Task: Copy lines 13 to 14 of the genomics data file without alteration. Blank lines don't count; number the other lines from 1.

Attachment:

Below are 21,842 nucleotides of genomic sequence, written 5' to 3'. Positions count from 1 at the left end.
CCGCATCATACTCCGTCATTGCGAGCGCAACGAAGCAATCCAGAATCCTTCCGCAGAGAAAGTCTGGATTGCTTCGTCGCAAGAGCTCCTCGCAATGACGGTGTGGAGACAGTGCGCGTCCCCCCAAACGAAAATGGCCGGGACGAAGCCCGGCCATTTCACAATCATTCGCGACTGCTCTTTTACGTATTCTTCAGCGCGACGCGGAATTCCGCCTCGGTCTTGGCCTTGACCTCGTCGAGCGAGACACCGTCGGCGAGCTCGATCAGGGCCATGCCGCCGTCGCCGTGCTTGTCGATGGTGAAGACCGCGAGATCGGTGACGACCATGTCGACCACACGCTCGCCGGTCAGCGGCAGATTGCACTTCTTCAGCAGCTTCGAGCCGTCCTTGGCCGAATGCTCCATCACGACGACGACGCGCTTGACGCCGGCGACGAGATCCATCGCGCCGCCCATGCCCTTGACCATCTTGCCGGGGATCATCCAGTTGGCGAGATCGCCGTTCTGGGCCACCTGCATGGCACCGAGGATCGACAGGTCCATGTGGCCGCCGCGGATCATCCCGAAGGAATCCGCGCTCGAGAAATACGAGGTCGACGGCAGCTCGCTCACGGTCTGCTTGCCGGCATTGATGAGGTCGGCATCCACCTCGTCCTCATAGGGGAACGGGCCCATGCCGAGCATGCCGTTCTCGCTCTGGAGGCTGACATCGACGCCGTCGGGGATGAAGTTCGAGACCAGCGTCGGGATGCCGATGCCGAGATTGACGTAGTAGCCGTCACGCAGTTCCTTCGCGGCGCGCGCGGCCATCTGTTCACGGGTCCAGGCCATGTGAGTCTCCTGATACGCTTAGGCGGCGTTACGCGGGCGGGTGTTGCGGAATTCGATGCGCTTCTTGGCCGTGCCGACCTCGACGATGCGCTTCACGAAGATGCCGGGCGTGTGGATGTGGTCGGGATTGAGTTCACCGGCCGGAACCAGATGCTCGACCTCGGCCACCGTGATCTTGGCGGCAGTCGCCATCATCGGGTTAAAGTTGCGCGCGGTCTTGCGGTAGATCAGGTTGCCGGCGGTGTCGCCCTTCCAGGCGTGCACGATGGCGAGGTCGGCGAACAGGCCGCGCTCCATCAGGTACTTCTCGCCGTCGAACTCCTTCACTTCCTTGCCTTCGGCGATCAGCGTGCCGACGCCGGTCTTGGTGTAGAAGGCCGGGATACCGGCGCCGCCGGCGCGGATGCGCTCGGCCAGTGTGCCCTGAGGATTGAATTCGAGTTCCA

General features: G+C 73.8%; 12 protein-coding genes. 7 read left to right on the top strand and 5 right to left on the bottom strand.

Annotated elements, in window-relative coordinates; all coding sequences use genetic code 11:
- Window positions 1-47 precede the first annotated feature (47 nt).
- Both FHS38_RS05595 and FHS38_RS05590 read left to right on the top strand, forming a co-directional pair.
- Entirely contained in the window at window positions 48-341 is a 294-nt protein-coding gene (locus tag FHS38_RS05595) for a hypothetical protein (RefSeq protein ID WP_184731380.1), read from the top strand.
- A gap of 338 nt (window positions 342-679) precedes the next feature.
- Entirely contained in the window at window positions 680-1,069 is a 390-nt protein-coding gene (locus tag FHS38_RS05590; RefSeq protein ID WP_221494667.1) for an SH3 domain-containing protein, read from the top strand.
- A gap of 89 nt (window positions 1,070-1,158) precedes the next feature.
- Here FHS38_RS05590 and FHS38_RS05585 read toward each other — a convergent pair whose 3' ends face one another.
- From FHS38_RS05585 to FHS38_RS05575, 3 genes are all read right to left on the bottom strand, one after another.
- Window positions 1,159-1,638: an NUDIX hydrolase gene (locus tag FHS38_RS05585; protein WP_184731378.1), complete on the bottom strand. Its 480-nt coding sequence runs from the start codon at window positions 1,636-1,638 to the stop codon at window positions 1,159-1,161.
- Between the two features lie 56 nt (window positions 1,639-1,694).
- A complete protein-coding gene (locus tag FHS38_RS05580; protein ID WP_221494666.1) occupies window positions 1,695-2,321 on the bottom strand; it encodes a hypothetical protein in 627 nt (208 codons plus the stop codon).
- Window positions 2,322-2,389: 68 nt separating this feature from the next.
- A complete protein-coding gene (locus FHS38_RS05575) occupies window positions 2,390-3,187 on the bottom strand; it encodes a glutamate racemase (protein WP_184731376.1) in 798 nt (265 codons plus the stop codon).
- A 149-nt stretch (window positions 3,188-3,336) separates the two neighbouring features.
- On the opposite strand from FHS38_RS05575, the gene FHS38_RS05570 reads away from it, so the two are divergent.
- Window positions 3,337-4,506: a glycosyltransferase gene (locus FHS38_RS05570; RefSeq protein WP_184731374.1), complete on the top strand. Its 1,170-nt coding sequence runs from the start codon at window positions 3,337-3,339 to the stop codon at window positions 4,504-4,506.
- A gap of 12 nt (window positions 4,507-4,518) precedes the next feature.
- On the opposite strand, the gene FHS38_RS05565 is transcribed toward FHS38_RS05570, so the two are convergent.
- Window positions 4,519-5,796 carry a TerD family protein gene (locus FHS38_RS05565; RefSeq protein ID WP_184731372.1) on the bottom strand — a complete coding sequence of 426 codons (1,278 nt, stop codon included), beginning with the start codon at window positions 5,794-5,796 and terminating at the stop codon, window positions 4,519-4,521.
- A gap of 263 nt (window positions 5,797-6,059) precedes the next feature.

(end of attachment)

- Window positions 1,159-1,638: an NUDIX hydrolase gene (locus tag FHS38_RS05585; protein WP_184731378.1), complete on the bottom strand. Its 480-nt coding sequence runs from the start codon at window positions 1,636-1,638 to the stop codon at window positions 1,159-1,161.
- Between the two features lie 56 nt (window positions 1,639-1,694).